GAITHERSBURG -- A Food and Drug Administration advisory panel voted unanimously yesterday to recommend keeping silicone gel breast implants on the market despite concluding that the devices have not been proved safe.
The panelists said additional information on the popular implants used in elective cosmetic breast surgery should be gathered as rapidly as possible to answer lingering questions about their safety.
Witnesses testified that the implants could cause severe allergic reactions in a few women and that tests linking the devices to other illnesses, including lung cancer, were inconclusive.
The panel's surprise recommendation to the FDA was welcomed by the American Cancer Society and many breast cancer patients who argued that the option of reconstruction would encourage women to seek early detection for breast cancer.
Panel members said that while the devices could not be proved safe using current evidence, questions about their safety could be answered within two or three years. In the meantime, several panel members said, there is no acceptable substitute for the silicone-filled implants.
Throughout three days of intense public debate, many women -- including the seven women on the panel -- said the government shouldnot restrict their right to make life-changing medical decisions in the absence of proof of harm.
The panel's final 10-0 recommendation to keep the devices on the market appeared to fly in the face of its overwhelming votes Wednesday and yesterday that each of the four manufacturers had failed to prove the devices safe. However, the panelists said the overriding public health benefit of keeping implants availableoutweighed the risks they might pose to some women.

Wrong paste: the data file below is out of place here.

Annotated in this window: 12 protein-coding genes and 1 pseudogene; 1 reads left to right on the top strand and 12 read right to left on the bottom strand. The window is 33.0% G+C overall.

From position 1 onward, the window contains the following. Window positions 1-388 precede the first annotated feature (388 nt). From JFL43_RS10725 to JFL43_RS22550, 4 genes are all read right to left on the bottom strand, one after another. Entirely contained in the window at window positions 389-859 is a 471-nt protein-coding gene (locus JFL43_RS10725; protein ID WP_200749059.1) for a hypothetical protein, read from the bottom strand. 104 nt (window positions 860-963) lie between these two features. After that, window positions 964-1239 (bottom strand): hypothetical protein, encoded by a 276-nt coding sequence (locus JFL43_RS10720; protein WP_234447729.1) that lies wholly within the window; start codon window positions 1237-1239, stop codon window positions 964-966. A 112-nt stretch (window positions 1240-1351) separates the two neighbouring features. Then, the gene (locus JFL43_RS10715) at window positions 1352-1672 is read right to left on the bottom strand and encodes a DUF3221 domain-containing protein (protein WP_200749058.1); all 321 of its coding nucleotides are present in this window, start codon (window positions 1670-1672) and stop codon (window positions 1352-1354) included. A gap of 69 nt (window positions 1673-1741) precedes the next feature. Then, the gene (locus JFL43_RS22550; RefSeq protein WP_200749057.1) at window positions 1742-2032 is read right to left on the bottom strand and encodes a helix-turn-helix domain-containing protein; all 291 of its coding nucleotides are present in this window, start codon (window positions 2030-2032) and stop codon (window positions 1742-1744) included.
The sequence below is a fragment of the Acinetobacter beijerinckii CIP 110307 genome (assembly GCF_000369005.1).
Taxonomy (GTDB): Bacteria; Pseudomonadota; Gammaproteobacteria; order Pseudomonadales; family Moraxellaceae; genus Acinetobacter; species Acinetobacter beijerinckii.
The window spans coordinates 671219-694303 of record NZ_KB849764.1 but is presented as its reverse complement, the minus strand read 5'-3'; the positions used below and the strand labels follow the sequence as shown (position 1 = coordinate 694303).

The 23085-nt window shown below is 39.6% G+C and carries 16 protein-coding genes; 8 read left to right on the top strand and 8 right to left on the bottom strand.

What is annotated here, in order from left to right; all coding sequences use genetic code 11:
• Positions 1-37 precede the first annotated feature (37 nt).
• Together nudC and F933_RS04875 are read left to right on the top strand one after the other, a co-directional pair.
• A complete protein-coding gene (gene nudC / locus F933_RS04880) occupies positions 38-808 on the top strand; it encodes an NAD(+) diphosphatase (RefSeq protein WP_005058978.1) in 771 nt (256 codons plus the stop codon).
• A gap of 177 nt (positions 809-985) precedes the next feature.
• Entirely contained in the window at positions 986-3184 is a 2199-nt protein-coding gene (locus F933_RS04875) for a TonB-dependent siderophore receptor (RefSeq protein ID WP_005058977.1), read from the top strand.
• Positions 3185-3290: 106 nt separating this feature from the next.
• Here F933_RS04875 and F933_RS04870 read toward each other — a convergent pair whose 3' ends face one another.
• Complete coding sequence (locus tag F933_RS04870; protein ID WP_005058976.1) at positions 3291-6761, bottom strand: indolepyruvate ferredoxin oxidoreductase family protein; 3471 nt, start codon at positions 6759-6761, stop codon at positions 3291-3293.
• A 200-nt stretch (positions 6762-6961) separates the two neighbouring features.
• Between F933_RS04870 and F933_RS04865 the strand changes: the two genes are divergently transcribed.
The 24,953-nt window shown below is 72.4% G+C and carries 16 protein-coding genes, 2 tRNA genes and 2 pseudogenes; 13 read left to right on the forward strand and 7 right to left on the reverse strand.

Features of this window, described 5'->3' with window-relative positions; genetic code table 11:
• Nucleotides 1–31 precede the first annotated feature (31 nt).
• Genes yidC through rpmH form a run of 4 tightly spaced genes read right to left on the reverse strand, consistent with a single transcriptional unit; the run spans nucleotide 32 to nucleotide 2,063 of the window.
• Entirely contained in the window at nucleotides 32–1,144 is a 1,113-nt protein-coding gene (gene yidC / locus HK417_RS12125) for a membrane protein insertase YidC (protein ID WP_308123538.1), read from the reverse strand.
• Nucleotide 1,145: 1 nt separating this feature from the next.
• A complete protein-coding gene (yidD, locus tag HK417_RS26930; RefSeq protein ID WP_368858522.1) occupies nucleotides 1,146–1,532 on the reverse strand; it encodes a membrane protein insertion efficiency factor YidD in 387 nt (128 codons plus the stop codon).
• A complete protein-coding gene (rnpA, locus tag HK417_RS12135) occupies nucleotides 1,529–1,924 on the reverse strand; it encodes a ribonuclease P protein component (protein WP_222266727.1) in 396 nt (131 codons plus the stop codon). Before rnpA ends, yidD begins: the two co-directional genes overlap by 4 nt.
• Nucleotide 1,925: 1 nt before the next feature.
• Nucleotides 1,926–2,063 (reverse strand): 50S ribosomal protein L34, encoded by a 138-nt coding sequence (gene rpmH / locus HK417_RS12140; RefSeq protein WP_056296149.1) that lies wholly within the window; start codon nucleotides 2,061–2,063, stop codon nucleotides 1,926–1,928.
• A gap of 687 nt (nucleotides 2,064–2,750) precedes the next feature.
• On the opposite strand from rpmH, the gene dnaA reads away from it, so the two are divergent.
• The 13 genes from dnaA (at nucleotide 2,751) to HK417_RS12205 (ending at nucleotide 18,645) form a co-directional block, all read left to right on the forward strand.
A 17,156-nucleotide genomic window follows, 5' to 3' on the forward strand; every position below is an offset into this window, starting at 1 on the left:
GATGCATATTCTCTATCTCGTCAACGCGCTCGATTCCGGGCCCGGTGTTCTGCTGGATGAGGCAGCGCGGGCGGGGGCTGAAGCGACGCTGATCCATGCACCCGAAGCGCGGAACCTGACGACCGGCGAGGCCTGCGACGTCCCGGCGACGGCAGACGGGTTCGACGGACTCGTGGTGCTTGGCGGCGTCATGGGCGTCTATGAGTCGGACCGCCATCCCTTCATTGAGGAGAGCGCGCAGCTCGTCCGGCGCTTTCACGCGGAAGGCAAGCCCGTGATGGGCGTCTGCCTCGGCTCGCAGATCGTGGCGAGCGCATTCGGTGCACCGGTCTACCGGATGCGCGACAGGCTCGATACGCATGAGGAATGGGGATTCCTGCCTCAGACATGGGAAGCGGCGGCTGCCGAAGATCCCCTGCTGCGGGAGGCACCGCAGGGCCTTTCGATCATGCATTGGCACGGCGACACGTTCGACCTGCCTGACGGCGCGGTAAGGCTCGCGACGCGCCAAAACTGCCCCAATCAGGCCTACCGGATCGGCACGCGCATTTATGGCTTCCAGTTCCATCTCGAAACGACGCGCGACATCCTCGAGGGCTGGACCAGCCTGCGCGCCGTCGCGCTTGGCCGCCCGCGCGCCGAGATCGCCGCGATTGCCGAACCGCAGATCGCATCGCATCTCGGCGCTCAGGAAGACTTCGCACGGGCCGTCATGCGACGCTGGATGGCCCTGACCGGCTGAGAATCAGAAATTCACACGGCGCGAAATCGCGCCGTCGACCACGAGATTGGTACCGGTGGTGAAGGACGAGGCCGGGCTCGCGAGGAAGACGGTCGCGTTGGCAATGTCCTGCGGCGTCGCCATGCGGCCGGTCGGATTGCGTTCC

The manufacturers are Dow Corning Wright of Midland, Mich., the originator of the silicone gel; Mentor Corp. of Goleta, Calif.; McGhan Medical Corp. of Santa Barbara, Calif.; and Bioplasty Inc. of Minneapolis.
"The decisions that we made are not that these devices are unsafe but that there is insufficient scientific information to decide if these devices are safe," said Myron Spector, director of the orthopedic research laboratory at Brigham and Women's Hospital of Boston and a member of the panel. He said that when additional data were gathered, "it is likely that the decision will be made that these devices are safe within reason."
The FDA has until Jan. 6 to decide what action to take. Its options include removing the devices from the market or permitting them while further testing is done.
"The FDA has reached no decision," FDA Commissioner David A. Kessler said after the panel adjourned. "Regardless of the decision on continued availability, the FDA will make sure that the [additional health] data is collected and collected expeditiously. Women deserve that."
Officials of the companies strongly defended the safety of their products throughout the three days of hearings, the first held by the government since breast implants were introduced 30 years ago.
Robert R. LeVier, technical director of Dow Corning's health care businesses, pledged to cooperate fully with the FDA in providing additional safety data.